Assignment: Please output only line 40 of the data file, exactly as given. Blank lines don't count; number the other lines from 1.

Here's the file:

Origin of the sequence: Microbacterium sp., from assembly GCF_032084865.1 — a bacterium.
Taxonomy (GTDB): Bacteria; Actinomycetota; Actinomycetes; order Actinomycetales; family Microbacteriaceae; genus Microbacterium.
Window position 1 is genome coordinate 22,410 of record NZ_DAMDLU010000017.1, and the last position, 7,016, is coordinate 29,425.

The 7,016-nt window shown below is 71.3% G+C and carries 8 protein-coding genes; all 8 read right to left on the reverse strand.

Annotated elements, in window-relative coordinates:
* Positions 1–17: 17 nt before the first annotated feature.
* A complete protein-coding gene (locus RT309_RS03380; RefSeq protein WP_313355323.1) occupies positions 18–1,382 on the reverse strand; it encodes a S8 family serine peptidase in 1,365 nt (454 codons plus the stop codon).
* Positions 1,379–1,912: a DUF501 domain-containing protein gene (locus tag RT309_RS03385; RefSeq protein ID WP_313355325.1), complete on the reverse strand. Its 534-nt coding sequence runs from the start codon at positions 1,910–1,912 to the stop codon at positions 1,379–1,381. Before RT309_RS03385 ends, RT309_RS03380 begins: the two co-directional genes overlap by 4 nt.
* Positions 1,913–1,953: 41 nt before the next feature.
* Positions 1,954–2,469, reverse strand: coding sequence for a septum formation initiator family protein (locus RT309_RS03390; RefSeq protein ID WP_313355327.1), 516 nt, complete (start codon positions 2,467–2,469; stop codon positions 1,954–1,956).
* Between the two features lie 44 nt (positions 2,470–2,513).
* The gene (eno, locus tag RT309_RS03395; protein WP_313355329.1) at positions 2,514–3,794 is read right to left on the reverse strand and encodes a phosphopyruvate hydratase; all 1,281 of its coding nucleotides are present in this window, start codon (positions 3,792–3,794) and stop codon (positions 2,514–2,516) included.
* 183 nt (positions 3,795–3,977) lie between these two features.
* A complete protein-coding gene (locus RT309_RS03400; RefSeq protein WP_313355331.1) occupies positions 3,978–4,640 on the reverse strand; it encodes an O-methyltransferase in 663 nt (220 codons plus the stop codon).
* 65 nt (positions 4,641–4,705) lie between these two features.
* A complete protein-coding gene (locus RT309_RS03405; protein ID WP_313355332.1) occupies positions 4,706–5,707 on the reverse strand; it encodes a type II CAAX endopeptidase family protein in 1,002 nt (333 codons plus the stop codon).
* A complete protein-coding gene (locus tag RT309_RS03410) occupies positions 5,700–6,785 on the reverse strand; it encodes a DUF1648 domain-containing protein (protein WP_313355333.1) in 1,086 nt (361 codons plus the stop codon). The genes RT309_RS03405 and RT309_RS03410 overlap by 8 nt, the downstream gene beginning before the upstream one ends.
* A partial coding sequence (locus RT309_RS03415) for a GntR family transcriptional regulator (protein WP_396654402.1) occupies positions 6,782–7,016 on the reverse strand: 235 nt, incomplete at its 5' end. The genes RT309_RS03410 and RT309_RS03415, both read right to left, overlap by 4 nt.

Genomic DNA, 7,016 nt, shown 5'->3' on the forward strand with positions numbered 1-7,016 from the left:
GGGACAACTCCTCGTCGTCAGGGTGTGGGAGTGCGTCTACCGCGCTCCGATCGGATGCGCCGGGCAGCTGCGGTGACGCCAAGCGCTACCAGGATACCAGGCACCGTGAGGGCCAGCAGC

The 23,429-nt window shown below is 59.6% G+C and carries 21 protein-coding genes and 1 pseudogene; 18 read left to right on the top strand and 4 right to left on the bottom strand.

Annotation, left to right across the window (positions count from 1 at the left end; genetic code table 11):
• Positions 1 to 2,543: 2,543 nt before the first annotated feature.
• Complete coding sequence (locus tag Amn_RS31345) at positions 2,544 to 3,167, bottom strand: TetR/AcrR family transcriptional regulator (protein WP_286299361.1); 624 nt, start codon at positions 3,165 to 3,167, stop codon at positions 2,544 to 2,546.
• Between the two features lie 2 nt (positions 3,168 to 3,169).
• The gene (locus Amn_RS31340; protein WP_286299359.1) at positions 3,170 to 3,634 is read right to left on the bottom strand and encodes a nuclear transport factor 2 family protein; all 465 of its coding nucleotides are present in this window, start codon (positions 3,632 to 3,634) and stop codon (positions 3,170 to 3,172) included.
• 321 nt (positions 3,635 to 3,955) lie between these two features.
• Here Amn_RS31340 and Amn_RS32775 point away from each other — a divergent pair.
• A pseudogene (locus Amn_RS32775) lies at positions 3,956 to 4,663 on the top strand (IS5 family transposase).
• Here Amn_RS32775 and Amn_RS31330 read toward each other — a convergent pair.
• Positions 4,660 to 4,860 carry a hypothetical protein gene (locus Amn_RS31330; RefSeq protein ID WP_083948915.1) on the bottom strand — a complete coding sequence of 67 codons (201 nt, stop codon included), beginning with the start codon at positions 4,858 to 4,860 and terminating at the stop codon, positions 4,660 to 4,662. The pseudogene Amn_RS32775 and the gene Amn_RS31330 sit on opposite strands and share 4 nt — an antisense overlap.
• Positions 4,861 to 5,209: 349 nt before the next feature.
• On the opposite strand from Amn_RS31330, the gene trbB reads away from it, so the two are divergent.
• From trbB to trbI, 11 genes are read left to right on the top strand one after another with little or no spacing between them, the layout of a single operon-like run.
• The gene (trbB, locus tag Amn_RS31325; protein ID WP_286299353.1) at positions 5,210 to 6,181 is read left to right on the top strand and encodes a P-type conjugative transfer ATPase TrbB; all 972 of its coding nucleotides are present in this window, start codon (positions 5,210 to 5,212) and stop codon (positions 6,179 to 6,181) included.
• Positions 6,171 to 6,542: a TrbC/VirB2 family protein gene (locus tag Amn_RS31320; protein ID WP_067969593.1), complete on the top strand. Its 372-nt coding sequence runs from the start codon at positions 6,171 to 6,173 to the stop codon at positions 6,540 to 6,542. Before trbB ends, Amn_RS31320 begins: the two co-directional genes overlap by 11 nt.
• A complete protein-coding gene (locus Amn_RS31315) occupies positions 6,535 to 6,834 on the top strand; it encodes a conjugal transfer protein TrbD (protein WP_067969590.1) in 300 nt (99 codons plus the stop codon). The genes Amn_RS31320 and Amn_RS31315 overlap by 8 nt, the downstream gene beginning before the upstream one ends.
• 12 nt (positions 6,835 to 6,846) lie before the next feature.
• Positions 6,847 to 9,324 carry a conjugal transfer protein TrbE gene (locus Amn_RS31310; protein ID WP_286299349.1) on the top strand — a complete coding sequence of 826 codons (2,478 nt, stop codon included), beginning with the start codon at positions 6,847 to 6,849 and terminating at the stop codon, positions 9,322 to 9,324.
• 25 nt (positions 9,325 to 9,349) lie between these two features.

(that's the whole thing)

• 25 nt (positions 9,325 to 9,349) lie between these two features.